Myth: The first Thanksgiving took place in Plymouth, Mass.
Facts: If you learned in school that Thanksgiving started with the Pilgrims and the Indians feasting together in New England, your education might have been over-simplified.
It's true that such a feast took place — and it was a doozy of a dinner. "For three dayes we entertained and feasted," wrote one colonist who experienced the 1621 event firsthand. They even ate the traditional bird, according to another, who recalled a "great store of wild Turkies."
But this type of event wasn't what the Puritans would have called "thanksgiving." To them, the word meant prayer. Many early American communities observed solemn, prayer-filled days of thanksgiving during the 17th century.
An earlier colonial one happened on Dec. 4, 1619, a year before the Pilgrims would arrive at Plymouth Rock, when colonists landed on what's now the coast of Virginia to found Berkeley Hundred (now Charles City). They were under strict orders from the London Company about what to do when they got there: "We ordaine that the day of our ships arrival … shall be yearly and perpetually kept holy as a day of thanksgiving to Almighty God," read the edict. The Pilgrims might have feasted, but these colonists used the word "thanksgiving" first.
But another group may have beaten even these colonists to claim the first Thanksgiving. Two decades before the Virginia landing, a group of Spanish colonists prayed and feasted in 1598, giving thanks for their arrival at the waters of the Rio Grande after making a new trail across the Chihuahuan Desert to what became El Paso del Rio del Norte. The site of this celebration was originally on the Mexican side of the river, which later changed course placing the location on the U.S. side of the border. They, too, invited local native people to join them in a three-day feast. The same happened in Florida when Spaniards landed near St. Augustine in September 1565. Prayers and a feast with the local Indians followed (no mention of turkeys). So Texas and Florida lay claim to the first Thanksgiving — and Catholic ones, at that.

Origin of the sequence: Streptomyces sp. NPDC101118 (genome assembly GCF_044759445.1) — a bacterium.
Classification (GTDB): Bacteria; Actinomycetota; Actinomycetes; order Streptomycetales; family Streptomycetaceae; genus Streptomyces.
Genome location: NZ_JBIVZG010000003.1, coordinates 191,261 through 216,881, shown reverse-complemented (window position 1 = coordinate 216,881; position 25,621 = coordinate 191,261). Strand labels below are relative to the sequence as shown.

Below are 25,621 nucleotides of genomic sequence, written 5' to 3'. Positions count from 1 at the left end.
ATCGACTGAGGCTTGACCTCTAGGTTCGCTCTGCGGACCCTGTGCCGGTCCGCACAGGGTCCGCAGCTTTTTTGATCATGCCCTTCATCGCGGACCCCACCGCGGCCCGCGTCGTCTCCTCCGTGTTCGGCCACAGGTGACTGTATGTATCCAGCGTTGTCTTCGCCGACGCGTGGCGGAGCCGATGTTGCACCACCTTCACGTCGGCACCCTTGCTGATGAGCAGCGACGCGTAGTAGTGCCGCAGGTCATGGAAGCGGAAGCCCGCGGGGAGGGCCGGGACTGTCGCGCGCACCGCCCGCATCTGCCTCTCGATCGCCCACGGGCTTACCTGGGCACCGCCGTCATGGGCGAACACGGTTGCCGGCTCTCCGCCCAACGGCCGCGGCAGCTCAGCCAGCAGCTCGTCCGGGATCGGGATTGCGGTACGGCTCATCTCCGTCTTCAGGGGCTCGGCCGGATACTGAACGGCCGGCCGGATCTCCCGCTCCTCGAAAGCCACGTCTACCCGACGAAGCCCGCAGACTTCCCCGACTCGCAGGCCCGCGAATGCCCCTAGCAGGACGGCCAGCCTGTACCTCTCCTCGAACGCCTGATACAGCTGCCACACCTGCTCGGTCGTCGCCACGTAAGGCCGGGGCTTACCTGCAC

Zoom forward, now, to the Civil War. In 1863, after Union wins at Vicksburg and Gettysburg, Abraham Lincoln proclaimed the last Thursday in November to be a national day of Thanksgiving. And so the feast we know today was born.
So which "first" celebration trumps the others? According to Ann Berry, executive director of the Pilgrim Society and Pilgrim Hall Museum in Plymouth, Mass., the Pilgrims' feast wins. "To us, 400 years later, that's what we as Americans look to as the origin of our Thanksgiving today," she says. But Tammy Radcliff, manager of the Berkeley Plantation, favors Virginia's. "This was the first official Thanksgiving, the documented Thanksgiving," she explains.
As for Texas, Barbara Angus, the senior curator at the El Paso Museum of History, takes a longer view. "It is simply human nature to celebrate after great triumph or trauma," she says, and there was plenty of trauma to go around when North America was first being settled by Europeans. Plus, adds Angus, even among the museum's staff, there is disagreement. "We have a hold-out from Florida who says the first Thanksgiving was over in Florida," she says.
Texas or Florida? Virginia or Massachusetts? Potato, potahto. Mashed white ones and sweet baked ones. Please pass the gravy.
Beth Goulart is a journalist based in Austin, Texas.
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The original article was published November 24, 2010